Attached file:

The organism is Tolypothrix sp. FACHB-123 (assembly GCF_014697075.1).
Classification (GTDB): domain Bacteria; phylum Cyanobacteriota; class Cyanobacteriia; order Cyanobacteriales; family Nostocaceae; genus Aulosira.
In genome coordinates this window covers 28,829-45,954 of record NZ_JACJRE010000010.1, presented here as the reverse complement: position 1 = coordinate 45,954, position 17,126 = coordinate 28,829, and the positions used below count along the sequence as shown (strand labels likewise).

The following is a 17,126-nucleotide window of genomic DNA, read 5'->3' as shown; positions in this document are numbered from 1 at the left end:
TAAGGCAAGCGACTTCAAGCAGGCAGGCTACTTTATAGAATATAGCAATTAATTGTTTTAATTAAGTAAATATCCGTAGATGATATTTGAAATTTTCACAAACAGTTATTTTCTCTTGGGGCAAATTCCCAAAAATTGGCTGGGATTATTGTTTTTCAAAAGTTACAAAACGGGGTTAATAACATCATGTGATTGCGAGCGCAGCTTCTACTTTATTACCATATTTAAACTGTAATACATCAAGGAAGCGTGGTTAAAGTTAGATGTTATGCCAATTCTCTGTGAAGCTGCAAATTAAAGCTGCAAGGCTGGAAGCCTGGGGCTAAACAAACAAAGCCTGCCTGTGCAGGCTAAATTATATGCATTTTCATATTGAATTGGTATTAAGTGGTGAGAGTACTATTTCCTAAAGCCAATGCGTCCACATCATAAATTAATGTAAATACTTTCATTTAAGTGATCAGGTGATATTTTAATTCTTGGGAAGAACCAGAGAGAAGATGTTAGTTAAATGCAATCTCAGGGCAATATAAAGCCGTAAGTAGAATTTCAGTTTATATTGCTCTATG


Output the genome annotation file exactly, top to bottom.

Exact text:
The organism is Tolypothrix sp. FACHB-123 (assembly GCF_014697075.1).
Classification (GTDB): domain Bacteria; phylum Cyanobacteriota; class Cyanobacteriia; order Cyanobacteriales; family Nostocaceae; genus Aulosira.
In genome coordinates this window covers 28,829-45,954 of record NZ_JACJRE010000010.1, presented here as the reverse complement: position 1 = coordinate 45,954, position 17,126 = coordinate 28,829, and the positions used below count along the sequence as shown (strand labels likewise).

The following is a 17,126-nucleotide window of genomic DNA, read 5'->3' as shown; positions in this document are numbered from 1 at the left end:
TAAGGCAAGCGACTTCAAGCAGGCAGGCTACTTTATAGAATATAGCAATTAATTGTTTTAATTAAGTAAATATCCGTAGATGATATTTGAAATTTTCACAAACAGTTATTTTCTCTTGGGGCAAATTCCCAAAAATTGGCTGGGATTATTGTTTTTCAAAAGTTACAAAACGGGGTTAATAACATCATGTGATTGCGAGCGCAGCTTCTACTTTATTACCATATTTAAACTGTAATACATCAAGGAAGCGTGGTTAAAGTTAGATGTTATGCCAATTCTCTGTGAAGCTGCAAATTAAAGCTGCAAGGCTGGAAGCCTGGGGCTAAACAAACAAAGCCTGCCTGTGCAGGCTAAATTATATGCATTTTCATATTGAATTGGTATTAAGTGGTGAGAGTACTATTTCCTAAAGCCAATGCGTCCACATCATAAATTAATGTAAATACTTTCATTTAAGTGATCAGGTGATATTTTAATTCTTGGGAAGAACCAGAGAGAAGATGTTAGTTAAATGCAATCTCAGGGCAATATAAAGCCGTAAGTAGAATTTCAGTTTATATTGCTCTATG